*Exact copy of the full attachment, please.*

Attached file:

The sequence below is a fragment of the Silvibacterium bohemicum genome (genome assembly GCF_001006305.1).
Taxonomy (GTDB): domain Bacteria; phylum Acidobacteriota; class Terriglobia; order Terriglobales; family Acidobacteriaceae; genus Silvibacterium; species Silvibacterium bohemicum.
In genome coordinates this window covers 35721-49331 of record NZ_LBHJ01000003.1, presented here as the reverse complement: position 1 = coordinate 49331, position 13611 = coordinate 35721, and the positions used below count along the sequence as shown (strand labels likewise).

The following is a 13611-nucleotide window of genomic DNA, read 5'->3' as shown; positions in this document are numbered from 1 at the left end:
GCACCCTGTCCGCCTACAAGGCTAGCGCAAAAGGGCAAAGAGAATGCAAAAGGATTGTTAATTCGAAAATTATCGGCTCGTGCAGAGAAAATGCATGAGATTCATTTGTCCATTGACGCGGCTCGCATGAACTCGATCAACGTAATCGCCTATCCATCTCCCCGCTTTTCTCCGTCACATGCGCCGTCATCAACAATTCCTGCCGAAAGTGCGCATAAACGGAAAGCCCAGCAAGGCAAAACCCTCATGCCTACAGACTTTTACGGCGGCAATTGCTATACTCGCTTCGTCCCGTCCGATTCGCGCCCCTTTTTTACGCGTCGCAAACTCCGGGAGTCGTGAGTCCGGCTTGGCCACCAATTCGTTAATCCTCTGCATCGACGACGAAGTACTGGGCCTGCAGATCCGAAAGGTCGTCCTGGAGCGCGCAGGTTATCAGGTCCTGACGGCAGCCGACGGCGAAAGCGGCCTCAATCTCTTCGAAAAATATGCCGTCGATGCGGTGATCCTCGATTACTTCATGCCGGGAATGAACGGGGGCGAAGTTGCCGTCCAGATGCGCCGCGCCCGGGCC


The sequence below is a fragment of the Silvibacterium bohemicum genome (genome assembly GCF_001006305.1).
Taxonomy (GTDB): domain Bacteria; phylum Acidobacteriota; class Terriglobia; order Terriglobales; family Acidobacteriaceae; genus Silvibacterium; species Silvibacterium bohemicum.
In genome coordinates this window covers 35721-49331 of record NZ_LBHJ01000003.1, presented here as the reverse complement: position 1 = coordinate 49331, position 13611 = coordinate 35721, and the positions used below count along the sequence as shown (strand labels likewise).

The following is a 13611-nucleotide window of genomic DNA, read 5'->3' as shown; positions in this document are numbered from 1 at the left end:
GCACCCTGTCCGCCTACAAGGCTAGCGCAAAAGGGCAAAGAGAATGCAAAAGGATTGTTAATTCGAAAATTATCGGCTCGTGCAGAGAAAATGCATGAGATTCATTTGTCCATTGACGCGGCTCGCATGAACTCGATCAACGTAATCGCCTATCCATCTCCCCGCTTTTCTCCGTCACATGCGCCGTCATCAACAATTCCTGCCGAAAGTGCGCATAAACGGAAAGCCCAGCAAGGCAAAACCCTCATGCCTACAGACTTTTACGGCGGCAATTGCTATACTCGCTTCGTCCCGTCCGATTCGCGCCCCTTTTTTACGCGTCGCAAACTCCGGGAGTCGTGAGTCCGGCTTGGCCACCAATTCGTTAATCCTCTGCATCGACGACGAAGTACTGGGCCTGCAGATCCGAAAGGTCGTCCTGGAGCGCGCAGGTTATCAGGTCCTGACGGCAGCCGACGGCGAAAGCGGCCTCAATCTCTTCGAAAAATATGCCGTCGATGCGGTGATCCTCGATTACTTCATGCCGGGAATGAACGGGGGCGAAGTTGCCGTCCAGATGCGCCGCGCCCGGGCC